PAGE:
Salvation Army band in Quincy to connect with community through music

Eric Tolley, a member of the Asbury University Salvation Army Band and Songsters, is left standing during a get-to-know-you game of musical chairs Friday at the Salvation Army Kroc Center in Quincy. Friday night’s teen get-together featured games with members of the Asbury group and Quincy-area teens and church youth groups. | H-W Photo/Michael Kipley
By Herald-Whig
Posted: Apr. 13, 2018 12:01 am Updated: Apr. 13, 2018 11:12 pm

QUINCY -- Miami native Rodney Jean made a last-minute decision to apply to Asbury University.

College life took some getting used to for the freshman music major. Connecting with the Asbury University Salvation Army Fellowship Band and Songsters, a college music ensemble made up of Salvation Army soldiers that has been performing since the 1940s, helped him find a place of comfort amid the shock of his new environment.

"I was really lost," he said. "Now I know I have people, and I want to help others the way they've helped me."

The Salvation Army Fellowship Band and Songsters arrived Friday in Quincy. Their first move in a weekend full of events was to invite local teens to the Kroc Center for an evening of games and fellowship. The meeting featured several ice-breaker-style games that helped to blend the band with the teens.

The trip is Jean's second with the Band and Songsters.

"It helps to have people just like you to relate to," Jean said. "I think the Salvation Army is doing a good job of connecting with people. That bond you get from a smaller congregation makes a big difference."

Bethany Kelly, who serves as president of the Salvation Army fellowship on Asbury University's campus in Wilmore, Ky., has been on six trips with the Band and Songsters.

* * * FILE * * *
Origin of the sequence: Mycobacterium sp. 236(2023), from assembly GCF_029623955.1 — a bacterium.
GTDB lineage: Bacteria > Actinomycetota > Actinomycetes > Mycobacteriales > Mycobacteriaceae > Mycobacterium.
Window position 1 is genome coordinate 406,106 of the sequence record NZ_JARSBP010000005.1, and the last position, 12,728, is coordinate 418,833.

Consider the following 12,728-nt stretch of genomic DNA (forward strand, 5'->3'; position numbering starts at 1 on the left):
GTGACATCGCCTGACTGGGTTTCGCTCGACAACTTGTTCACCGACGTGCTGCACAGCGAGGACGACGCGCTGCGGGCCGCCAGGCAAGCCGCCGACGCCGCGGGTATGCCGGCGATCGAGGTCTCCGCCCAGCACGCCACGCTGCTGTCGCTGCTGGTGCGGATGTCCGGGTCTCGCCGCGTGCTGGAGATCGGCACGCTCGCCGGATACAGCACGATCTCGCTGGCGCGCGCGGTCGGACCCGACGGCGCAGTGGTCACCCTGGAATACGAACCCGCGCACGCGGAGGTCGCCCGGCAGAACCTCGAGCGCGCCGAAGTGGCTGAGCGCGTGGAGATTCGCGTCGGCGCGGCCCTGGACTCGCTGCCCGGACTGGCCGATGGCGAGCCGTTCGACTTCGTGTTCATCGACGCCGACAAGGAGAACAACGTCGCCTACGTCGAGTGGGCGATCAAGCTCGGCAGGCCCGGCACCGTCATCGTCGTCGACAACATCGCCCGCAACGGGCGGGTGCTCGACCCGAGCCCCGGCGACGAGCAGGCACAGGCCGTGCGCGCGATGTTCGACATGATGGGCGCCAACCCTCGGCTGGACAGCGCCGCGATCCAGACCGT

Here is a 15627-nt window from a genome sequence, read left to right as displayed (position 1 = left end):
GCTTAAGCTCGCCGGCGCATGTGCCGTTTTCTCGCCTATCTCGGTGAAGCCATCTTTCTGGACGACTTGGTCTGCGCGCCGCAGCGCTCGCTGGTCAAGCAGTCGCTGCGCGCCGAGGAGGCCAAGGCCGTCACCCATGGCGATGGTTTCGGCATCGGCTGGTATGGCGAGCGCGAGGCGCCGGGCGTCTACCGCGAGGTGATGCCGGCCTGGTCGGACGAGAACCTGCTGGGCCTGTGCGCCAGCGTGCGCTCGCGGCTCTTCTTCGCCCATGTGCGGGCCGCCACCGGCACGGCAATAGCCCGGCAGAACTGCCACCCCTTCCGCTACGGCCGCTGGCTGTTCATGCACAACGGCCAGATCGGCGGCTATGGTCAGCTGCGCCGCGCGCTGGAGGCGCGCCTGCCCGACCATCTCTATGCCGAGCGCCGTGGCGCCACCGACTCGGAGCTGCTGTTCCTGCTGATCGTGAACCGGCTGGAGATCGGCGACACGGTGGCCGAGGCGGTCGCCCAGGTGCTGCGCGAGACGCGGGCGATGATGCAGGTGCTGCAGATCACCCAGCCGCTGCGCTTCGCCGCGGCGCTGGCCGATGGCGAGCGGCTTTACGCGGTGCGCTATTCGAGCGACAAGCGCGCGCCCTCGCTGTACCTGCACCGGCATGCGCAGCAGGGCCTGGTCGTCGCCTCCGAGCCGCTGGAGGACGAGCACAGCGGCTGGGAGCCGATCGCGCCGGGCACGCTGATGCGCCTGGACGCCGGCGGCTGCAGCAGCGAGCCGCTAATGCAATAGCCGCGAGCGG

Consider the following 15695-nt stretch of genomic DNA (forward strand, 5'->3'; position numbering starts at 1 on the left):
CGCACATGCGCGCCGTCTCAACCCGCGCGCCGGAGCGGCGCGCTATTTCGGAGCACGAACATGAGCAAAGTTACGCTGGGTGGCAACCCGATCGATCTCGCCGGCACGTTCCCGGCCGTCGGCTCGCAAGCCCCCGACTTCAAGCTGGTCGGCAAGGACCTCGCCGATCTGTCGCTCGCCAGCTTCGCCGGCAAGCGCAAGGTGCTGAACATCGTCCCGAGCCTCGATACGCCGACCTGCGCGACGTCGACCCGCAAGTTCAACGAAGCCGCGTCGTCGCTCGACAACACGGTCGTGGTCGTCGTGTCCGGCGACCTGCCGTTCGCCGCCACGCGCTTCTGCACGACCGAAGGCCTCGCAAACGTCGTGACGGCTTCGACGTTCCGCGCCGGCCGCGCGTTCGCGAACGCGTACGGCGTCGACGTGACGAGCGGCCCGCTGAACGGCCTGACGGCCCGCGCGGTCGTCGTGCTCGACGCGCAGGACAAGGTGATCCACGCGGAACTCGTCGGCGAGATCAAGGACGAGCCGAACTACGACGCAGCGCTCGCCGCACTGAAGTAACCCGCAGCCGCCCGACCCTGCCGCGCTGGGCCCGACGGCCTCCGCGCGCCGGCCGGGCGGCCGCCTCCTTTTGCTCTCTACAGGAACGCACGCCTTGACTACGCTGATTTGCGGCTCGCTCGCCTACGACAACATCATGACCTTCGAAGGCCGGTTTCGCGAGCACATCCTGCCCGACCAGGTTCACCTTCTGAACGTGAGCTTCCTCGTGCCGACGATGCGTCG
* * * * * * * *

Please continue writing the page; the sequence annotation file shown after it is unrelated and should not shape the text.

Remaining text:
"I grew up in the Salvation Army. When I came to Asbury, all the people I knew were part of the fellowship," Kelly said. "It's like a built-in family."

The musical ministry trips have helped Kelly shift her focus away from herself and taught her meaningful skills she hopes to apply further down the line.?"It's easy for the world to become all about you, especially when you're in school," she said. "These trips have taught me a lot about working with people. I try to relate to the kids and let them know they're valued, even by people they don't know."

Band and Songsters members will spend most of the day Saturday completing a number of different service projects around the Kroc Center -- everything from playing music to attract patrons to helping the IT department -- and the Salvation Army's Quincy and Hannibal food pantries and stores. After the projects conclude, the group will put on a show for the community at 6 p.m. in the Kroc Center Worship Theater. The group will be joined by the Clarion Trumpet Ensemble from Hannibal-LaGrange University.

"This is a chance for our students to put their faith into action," said Nathan Miller, the Asbury University professor of music who oversees the Band and Songsters. "Hopefully this is preparing them for a life of service."

Miller is an Asbury University alumnus and was once a member of the Band and Songsters. When he took the faculty position at Asbury University, he immediately volunteered to lead the group. He puts the older students in charge of coordinating the trips and views his role more as guiding than leading the ensemble.

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